Crestfallen, after about an hour and a half, she went to the pub she worked in and drowned her sorrows, cried and went home. *
Two years in, she grew stronger. You argued with her one night, in bed, over her having male friends.
She told you that you and her were better off as friends. It seemed to be accepted.
The following day, you texted her a usual text ‘I’m rough today’ or some such and ‘see you Wednesday’.
She responded that she meant what she had said, that you were better off as friends. She didn’t strictly mean this however, she meant ‘I’ve had enough please go and let me recover’, but she daren’t say that. She was scared she would anger you
The response ‘Wow you’re serious, I didn’t think you were! You don’t like me anymore-do you not want to give it a go’.
She responded no.
And then the tirade of harassment began. Had she been stronger she would have called the police. You would come into her work her house, phone her work and house constantly, phone her friends-she had friends arguing with her about her decision-she had never told anyone how she felt or how you treated her, so she couldn’t blame them.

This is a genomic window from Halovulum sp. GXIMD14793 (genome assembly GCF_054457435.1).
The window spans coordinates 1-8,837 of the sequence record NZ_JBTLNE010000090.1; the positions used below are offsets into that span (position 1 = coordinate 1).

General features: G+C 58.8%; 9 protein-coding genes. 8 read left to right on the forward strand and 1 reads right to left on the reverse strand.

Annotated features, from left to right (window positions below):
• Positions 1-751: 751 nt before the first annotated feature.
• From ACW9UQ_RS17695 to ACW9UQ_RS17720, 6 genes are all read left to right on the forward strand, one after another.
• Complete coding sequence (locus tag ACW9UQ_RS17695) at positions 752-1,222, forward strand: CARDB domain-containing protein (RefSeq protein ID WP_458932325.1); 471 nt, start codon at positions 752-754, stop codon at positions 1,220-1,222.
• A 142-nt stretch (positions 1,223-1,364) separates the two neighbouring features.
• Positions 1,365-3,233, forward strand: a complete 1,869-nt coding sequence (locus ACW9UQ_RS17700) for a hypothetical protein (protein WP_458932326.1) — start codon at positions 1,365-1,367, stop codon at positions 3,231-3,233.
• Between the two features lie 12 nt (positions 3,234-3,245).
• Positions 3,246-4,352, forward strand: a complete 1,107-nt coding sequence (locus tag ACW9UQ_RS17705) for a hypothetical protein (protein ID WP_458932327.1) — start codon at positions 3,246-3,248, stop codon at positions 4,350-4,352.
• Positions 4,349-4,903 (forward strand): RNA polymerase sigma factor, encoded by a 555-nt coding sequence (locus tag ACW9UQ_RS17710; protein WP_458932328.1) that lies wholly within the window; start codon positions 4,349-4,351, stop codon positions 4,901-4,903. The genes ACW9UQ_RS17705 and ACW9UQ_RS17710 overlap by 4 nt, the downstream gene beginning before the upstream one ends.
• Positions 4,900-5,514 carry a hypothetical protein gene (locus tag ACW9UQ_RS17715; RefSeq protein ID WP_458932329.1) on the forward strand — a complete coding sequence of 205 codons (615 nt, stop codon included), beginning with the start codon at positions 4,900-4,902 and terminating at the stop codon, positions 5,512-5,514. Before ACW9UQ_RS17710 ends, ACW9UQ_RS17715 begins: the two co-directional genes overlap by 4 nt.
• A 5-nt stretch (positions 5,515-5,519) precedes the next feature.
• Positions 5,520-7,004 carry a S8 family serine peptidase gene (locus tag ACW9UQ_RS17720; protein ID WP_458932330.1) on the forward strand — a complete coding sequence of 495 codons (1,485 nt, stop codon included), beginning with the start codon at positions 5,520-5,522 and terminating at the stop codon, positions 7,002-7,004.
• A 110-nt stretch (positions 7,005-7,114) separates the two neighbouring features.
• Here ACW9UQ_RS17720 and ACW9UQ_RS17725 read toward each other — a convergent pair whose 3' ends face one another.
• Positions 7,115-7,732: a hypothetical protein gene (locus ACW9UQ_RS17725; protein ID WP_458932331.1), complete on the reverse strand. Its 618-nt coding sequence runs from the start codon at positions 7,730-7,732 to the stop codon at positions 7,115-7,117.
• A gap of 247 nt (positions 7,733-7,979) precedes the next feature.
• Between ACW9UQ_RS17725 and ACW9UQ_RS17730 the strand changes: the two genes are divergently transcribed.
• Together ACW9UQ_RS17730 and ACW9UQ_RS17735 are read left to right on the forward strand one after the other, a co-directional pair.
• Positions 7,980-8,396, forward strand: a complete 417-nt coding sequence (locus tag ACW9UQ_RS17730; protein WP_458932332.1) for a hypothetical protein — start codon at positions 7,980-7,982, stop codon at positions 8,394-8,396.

You even got her mother on your side. She felt sorry for you.
Not content with having her as your subservient, loyal girl for so long, your ego bruising had to be her problem now.
Life was hell from then on in.
She came out the other side.
*all the times marked with an asterisk are probably unnecessary, because they mark the times she later learned you had been taking class ‘a’ drugs-unnecessary because you probably took them all the way through the relationship, beyond and before, but she had no idea. Drugs weren’t a part of her world. Alcohol had become her whole world, but she managed to not have it take her.